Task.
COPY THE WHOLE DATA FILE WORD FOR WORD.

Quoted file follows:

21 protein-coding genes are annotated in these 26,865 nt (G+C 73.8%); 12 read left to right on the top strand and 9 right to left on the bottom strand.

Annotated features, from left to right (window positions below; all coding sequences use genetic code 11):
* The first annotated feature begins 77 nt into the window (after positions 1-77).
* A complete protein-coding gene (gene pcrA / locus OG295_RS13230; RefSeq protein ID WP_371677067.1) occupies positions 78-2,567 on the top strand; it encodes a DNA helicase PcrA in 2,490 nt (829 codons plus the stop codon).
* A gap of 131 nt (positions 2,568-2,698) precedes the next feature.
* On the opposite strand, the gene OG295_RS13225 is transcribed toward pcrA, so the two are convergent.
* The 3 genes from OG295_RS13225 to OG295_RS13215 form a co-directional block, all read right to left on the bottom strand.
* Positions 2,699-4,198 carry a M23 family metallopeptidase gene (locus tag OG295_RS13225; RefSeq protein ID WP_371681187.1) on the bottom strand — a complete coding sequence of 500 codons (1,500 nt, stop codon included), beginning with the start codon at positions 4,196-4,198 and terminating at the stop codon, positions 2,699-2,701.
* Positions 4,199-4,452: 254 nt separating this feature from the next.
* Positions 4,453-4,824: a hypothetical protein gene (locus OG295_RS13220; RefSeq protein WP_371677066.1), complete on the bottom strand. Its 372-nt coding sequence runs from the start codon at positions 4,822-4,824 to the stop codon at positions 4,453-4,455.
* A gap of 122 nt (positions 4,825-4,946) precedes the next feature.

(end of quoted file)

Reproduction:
21 protein-coding genes are annotated in these 26,865 nt (G+C 73.8%); 12 read left to right on the top strand and 9 right to left on the bottom strand.

Annotated features, from left to right (window positions below; all coding sequences use genetic code 11):
* The first annotated feature begins 77 nt into the window (after positions 1-77).
* A complete protein-coding gene (gene pcrA / locus OG295_RS13230; RefSeq protein ID WP_371677067.1) occupies positions 78-2,567 on the top strand; it encodes a DNA helicase PcrA in 2,490 nt (829 codons plus the stop codon).
* A gap of 131 nt (positions 2,568-2,698) precedes the next feature.
* On the opposite strand, the gene OG295_RS13225 is transcribed toward pcrA, so the two are convergent.
* The 3 genes from OG295_RS13225 to OG295_RS13215 form a co-directional block, all read right to left on the bottom strand.
* Positions 2,699-4,198 carry a M23 family metallopeptidase gene (locus tag OG295_RS13225; RefSeq protein ID WP_371681187.1) on the bottom strand — a complete coding sequence of 500 codons (1,500 nt, stop codon included), beginning with the start codon at positions 4,196-4,198 and terminating at the stop codon, positions 2,699-2,701.
* Positions 4,199-4,452: 254 nt separating this feature from the next.
* Positions 4,453-4,824: a hypothetical protein gene (locus OG295_RS13220; RefSeq protein WP_371677066.1), complete on the bottom strand. Its 372-nt coding sequence runs from the start codon at positions 4,822-4,824 to the stop codon at positions 4,453-4,455.
* A gap of 122 nt (positions 4,825-4,946) precedes the next feature.